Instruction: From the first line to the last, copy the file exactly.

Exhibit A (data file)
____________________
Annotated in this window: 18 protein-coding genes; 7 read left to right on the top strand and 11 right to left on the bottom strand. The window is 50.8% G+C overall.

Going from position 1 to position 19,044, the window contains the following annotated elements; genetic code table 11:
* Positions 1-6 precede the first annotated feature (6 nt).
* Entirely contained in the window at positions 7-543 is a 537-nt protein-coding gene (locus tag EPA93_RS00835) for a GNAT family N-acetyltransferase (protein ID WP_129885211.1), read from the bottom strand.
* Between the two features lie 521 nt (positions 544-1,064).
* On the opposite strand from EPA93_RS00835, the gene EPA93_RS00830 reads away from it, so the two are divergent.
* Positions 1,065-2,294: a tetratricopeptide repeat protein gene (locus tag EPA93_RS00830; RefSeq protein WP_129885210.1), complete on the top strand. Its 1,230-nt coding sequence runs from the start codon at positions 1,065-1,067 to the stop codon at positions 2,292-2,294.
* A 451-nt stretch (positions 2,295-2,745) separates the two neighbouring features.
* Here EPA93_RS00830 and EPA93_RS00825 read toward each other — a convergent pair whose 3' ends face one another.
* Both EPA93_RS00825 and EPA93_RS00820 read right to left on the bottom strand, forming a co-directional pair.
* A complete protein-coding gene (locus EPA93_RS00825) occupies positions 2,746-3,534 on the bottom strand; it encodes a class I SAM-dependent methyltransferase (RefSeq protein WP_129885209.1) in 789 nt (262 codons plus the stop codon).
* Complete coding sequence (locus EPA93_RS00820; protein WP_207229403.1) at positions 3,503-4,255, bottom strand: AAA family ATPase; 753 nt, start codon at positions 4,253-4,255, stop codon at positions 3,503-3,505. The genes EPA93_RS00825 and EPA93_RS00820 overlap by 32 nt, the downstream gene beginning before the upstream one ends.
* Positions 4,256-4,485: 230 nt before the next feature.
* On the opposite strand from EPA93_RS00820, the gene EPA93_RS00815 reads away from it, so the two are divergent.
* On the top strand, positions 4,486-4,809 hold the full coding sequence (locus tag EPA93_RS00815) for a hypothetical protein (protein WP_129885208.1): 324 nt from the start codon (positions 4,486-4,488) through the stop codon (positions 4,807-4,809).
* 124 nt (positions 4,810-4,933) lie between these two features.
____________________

Annotated in this window: 18 protein-coding genes; 7 read left to right on the top strand and 11 right to left on the bottom strand. The window is 50.8% G+C overall.

Going from position 1 to position 19,044, the window contains the following annotated elements; genetic code table 11:
* Positions 1-6 precede the first annotated feature (6 nt).
* Entirely contained in the window at positions 7-543 is a 537-nt protein-coding gene (locus tag EPA93_RS00835) for a GNAT family N-acetyltransferase (protein ID WP_129885211.1), read from the bottom strand.
* Between the two features lie 521 nt (positions 544-1,064).
* On the opposite strand from EPA93_RS00835, the gene EPA93_RS00830 reads away from it, so the two are divergent.
* Positions 1,065-2,294: a tetratricopeptide repeat protein gene (locus tag EPA93_RS00830; RefSeq protein WP_129885210.1), complete on the top strand. Its 1,230-nt coding sequence runs from the start codon at positions 1,065-1,067 to the stop codon at positions 2,292-2,294.
* A 451-nt stretch (positions 2,295-2,745) separates the two neighbouring features.
* Here EPA93_RS00830 and EPA93_RS00825 read toward each other — a convergent pair whose 3' ends face one another.
* Both EPA93_RS00825 and EPA93_RS00820 read right to left on the bottom strand, forming a co-directional pair.
* A complete protein-coding gene (locus EPA93_RS00825) occupies positions 2,746-3,534 on the bottom strand; it encodes a class I SAM-dependent methyltransferase (RefSeq protein WP_129885209.1) in 789 nt (262 codons plus the stop codon).
* Complete coding sequence (locus EPA93_RS00820; protein WP_207229403.1) at positions 3,503-4,255, bottom strand: AAA family ATPase; 753 nt, start codon at positions 4,253-4,255, stop codon at positions 3,503-3,505. The genes EPA93_RS00825 and EPA93_RS00820 overlap by 32 nt, the downstream gene beginning before the upstream one ends.
* Positions 4,256-4,485: 230 nt before the next feature.
* On the opposite strand from EPA93_RS00820, the gene EPA93_RS00815 reads away from it, so the two are divergent.
* On the top strand, positions 4,486-4,809 hold the full coding sequence (locus tag EPA93_RS00815) for a hypothetical protein (protein WP_129885208.1): 324 nt from the start codon (positions 4,486-4,488) through the stop codon (positions 4,807-4,809).
* 124 nt (positions 4,810-4,933) lie between these two features.